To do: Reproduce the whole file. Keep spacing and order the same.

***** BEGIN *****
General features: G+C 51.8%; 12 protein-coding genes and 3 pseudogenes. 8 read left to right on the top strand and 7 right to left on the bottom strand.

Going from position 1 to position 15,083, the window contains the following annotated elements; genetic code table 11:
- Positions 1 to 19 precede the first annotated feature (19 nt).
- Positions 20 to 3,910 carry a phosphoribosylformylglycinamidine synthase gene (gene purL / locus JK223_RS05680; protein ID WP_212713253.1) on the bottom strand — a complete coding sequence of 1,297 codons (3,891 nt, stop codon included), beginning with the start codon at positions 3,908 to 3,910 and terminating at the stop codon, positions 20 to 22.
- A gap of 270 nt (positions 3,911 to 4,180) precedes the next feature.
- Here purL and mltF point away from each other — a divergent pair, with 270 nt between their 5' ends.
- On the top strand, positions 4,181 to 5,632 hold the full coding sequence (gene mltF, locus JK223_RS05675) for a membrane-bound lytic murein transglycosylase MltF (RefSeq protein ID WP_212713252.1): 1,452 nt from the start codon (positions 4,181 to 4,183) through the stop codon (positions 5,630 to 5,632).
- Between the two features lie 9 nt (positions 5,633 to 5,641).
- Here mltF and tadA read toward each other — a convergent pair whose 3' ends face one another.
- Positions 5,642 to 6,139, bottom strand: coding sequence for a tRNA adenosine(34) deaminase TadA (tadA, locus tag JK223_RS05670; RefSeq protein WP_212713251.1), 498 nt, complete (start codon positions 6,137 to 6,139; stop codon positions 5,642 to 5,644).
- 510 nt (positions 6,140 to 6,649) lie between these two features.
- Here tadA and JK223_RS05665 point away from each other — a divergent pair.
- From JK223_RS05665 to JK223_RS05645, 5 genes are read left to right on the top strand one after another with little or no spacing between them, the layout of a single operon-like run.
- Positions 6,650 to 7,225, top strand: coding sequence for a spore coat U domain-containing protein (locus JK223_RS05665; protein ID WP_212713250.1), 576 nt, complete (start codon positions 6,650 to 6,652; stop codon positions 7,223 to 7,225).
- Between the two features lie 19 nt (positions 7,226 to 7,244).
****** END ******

General features: G+C 51.8%; 12 protein-coding genes and 3 pseudogenes. 8 read left to right on the top strand and 7 right to left on the bottom strand.

Going from position 1 to position 15,083, the window contains the following annotated elements; genetic code table 11:
- Positions 1 to 19 precede the first annotated feature (19 nt).
- Positions 20 to 3,910 carry a phosphoribosylformylglycinamidine synthase gene (gene purL / locus JK223_RS05680; protein ID WP_212713253.1) on the bottom strand — a complete coding sequence of 1,297 codons (3,891 nt, stop codon included), beginning with the start codon at positions 3,908 to 3,910 and terminating at the stop codon, positions 20 to 22.
- A gap of 270 nt (positions 3,911 to 4,180) precedes the next feature.
- Here purL and mltF point away from each other — a divergent pair, with 270 nt between their 5' ends.
- On the top strand, positions 4,181 to 5,632 hold the full coding sequence (gene mltF, locus JK223_RS05675) for a membrane-bound lytic murein transglycosylase MltF (RefSeq protein ID WP_212713252.1): 1,452 nt from the start codon (positions 4,181 to 4,183) through the stop codon (positions 5,630 to 5,632).
- Between the two features lie 9 nt (positions 5,633 to 5,641).
- Here mltF and tadA read toward each other — a convergent pair whose 3' ends face one another.
- Positions 5,642 to 6,139, bottom strand: coding sequence for a tRNA adenosine(34) deaminase TadA (tadA, locus tag JK223_RS05670; RefSeq protein WP_212713251.1), 498 nt, complete (start codon positions 6,137 to 6,139; stop codon positions 5,642 to 5,644).
- 510 nt (positions 6,140 to 6,649) lie between these two features.
- Here tadA and JK223_RS05665 point away from each other — a divergent pair.
- From JK223_RS05665 to JK223_RS05645, 5 genes are read left to right on the top strand one after another with little or no spacing between them, the layout of a single operon-like run.
- Positions 6,650 to 7,225, top strand: coding sequence for a spore coat U domain-containing protein (locus JK223_RS05665; protein ID WP_212713250.1), 576 nt, complete (start codon positions 6,650 to 6,652; stop codon positions 7,223 to 7,225).
- Between the two features lie 19 nt (positions 7,226 to 7,244).